12 Most Beautiful Presidential Palaces in the World
A presidential palace is official residence and/or workplace of the country’s President. It is not just the seat of the nation’s supreme authority, but also the center of power. Know about the 12 most beautiful presidential palaces around the world!
Presidential Palace, Warsaw, Poland
This neoclassical edifice was built in 1818, and since 1994, it is the official seat of the President of the Republic of Poland. This is not open to public for security reasons.
Equestrian statue of the Polish general, Józef Poniatowski, adorns the beautiful front yard of the building. There are also four lion statues, which seem to guard the building and its inhabitants.
Palácio da Alvorada, Brasília, Brazil
Sitting on a peninsula on the shores of Paranoá Lake, this modernist building was erected between 1957 and 1958, to serve as official residence of Brazil’s President.
A National Historic Heritage Site, it was designed by famous architect Oscar Niemeyer. Interestingly, this was the first government building to be ever constructed in Brasília.
Élysée Palace, Paris, France
The official residence of the President of the French Republic since 1848, Élysée Palace boasts a total area of 11,000sq.ft. and 369 rooms, making it one of the world's biggest presidential palaces.
Flaunting the stunning French Classical architecture, the complex is full of enchanting courtyards and gardens with patterned flowerbeds and chestnut-lined alleys.
Presidential Palace, Hanoi, Vietnam
Called Phủ Chủ tịch in Vietnamese, this beautiful yellow-colored structure with wrought iron gates was built between 1900 and 1906 as the residence of the French Governor-General of Indochina.
The building has been the official residence of the President of Vietnam since 1954. Although the building itself is not open to public, the gardens surrounding it are accessible to visitors.
Grand Kremlin Palace, Moscow, Russia
Built between 1837 and 1849 as per the designs of the Russian architect Konstantin Thon, the Grand Kremlin Palace was initially the official residence of the Tsar.
Currently the official residence of the President of the Russian Federation, it is a heavily fortified complex in the heart of Moscow standing on a whomping 68 acres of land.
White House, Washington, D.C., USA
Official residence of the sitting President of USA since 1800, the White House boasts as many as 132 rooms, 35 baths, and some of the most advanced technologies of the world.
This six-storied edifice with all-white façade was originally designed by architect James Hoban. Particularly worth seeing are its grounds will well-manicured gardens and fountains.
The Hofburg, Vienna, Austria
Serving as the official residence and workplace of the Austrian Federal President since 1946, the Hofburg Imperial Palace also houses the Organization for Security and Co-operation in Europe (OSCE).
Boasting its marvelous Baroque architectural style, it was also once the official seat of the kings of the Holy Roman Empire of the German Nation. Some parts of the palace are open to public as a convention center.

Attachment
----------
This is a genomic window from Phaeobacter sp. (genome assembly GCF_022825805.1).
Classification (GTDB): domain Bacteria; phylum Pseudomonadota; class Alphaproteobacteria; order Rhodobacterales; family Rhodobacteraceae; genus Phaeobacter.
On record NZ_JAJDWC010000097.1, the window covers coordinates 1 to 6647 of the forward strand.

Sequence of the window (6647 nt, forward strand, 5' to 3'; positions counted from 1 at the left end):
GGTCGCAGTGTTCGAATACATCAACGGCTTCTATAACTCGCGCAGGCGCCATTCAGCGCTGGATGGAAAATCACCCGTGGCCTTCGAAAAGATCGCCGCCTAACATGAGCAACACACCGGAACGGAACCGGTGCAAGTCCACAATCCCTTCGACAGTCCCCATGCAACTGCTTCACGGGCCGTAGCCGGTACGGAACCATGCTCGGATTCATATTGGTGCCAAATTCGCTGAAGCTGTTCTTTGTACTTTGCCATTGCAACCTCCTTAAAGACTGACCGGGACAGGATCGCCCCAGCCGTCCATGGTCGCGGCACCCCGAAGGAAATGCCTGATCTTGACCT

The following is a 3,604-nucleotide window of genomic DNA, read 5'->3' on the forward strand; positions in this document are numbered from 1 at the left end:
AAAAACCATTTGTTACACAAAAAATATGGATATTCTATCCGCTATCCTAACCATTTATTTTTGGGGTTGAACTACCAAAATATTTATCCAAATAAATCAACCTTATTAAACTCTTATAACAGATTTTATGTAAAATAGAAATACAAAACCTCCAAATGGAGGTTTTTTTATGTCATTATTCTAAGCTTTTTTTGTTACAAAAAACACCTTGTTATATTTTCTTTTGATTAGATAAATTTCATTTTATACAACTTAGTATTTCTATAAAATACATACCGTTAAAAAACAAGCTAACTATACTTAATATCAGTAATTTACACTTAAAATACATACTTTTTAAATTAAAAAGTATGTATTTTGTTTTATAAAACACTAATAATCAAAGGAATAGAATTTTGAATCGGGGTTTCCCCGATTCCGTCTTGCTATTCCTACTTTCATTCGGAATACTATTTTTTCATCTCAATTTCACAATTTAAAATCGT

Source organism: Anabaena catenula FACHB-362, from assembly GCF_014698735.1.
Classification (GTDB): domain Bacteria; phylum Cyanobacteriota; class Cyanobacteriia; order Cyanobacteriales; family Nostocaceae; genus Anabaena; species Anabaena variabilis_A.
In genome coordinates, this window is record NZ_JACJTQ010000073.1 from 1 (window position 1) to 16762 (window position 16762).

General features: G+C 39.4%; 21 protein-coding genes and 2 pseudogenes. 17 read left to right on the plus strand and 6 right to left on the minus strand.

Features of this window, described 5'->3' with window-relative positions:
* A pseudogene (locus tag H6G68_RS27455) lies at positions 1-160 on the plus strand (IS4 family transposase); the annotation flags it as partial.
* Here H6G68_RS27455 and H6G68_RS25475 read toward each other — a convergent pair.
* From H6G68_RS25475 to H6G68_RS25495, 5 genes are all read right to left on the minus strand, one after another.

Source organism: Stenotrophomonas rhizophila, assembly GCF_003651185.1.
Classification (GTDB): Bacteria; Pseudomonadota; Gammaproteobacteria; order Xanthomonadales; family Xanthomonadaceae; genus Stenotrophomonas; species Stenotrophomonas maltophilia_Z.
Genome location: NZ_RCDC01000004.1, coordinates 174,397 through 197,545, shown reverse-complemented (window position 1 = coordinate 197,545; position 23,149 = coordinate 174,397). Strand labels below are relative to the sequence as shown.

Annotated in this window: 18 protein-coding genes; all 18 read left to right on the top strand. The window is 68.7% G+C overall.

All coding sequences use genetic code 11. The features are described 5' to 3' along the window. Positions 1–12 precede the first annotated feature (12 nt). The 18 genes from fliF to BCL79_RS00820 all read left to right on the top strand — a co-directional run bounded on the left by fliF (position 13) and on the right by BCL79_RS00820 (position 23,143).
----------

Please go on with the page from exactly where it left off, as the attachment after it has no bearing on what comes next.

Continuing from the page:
Grassalkovich Palace, Bratislava, Slovakia
Originally built in 1760 as the residence for the Hungarian aristocrat, Antal Grassalkovich, this palace is now the official residence of the President of Slovakia.
The structure has been built in the Rococo-late Baroque style and comprises multiple rooms, a grand staircase, and a chapel adorned with Joseph von Pichler’s frescoes.
Rashtrapati Bhavan, New Delhi, India
The official residence of the sitting President of the Republic of India, Rashtrapati Bhavan is grandeur redefined. Viceroy's House during British India, the complex sits on the stunning 320 acres of land.
Apart from 340-room main building, the complex also includes mesmerizing gardens, large open spaces, stables, reception halls, staff quarters, and more.
Prague Castle, Prague, Czech Republic
Boasting a subtle blend of Renaissance and Gothic architectural styles, the Prague Castle is the official seat of the President of the Czech Republic.
Dating back to the ninth century, it is the world’s largest castle complex that has also been a seat of power for Bohemian kings, rulers of the Holy Roman Empire, and presidents of Czechoslovakia.
Bellevue Palace, Berlin, Germany
Official residence of the German President since 1994, the Bellevue Palace sits on the banks on the Spree River. Built in 1786, it was originally the residence of Prince Augustus Ferdinand of Prussia.
The palace gained worldwide fame in 1945 when Berlin citizens buried statues of their historical military heroes in its grounds. These statues were recovered in 1993.
Ak Orda Presidential Palace, Astana, Kazakhstan
Designed and executed by architects, designers, engineers, and builders from 10 countries, the Ak Orda Presidential Palace was officially inaugurated in 2004. It sits on the left bank of Ishim River.
The most prominent element of this building is its blue and golden dome that is topped with a spire. The palace houses the president’s official workplace and residences of presidential staff.
One of the most important rewards of being a nation’s President is the mansion he/she gets to live in and work. More importantly, these grand edifices are also parts of national identities of countries.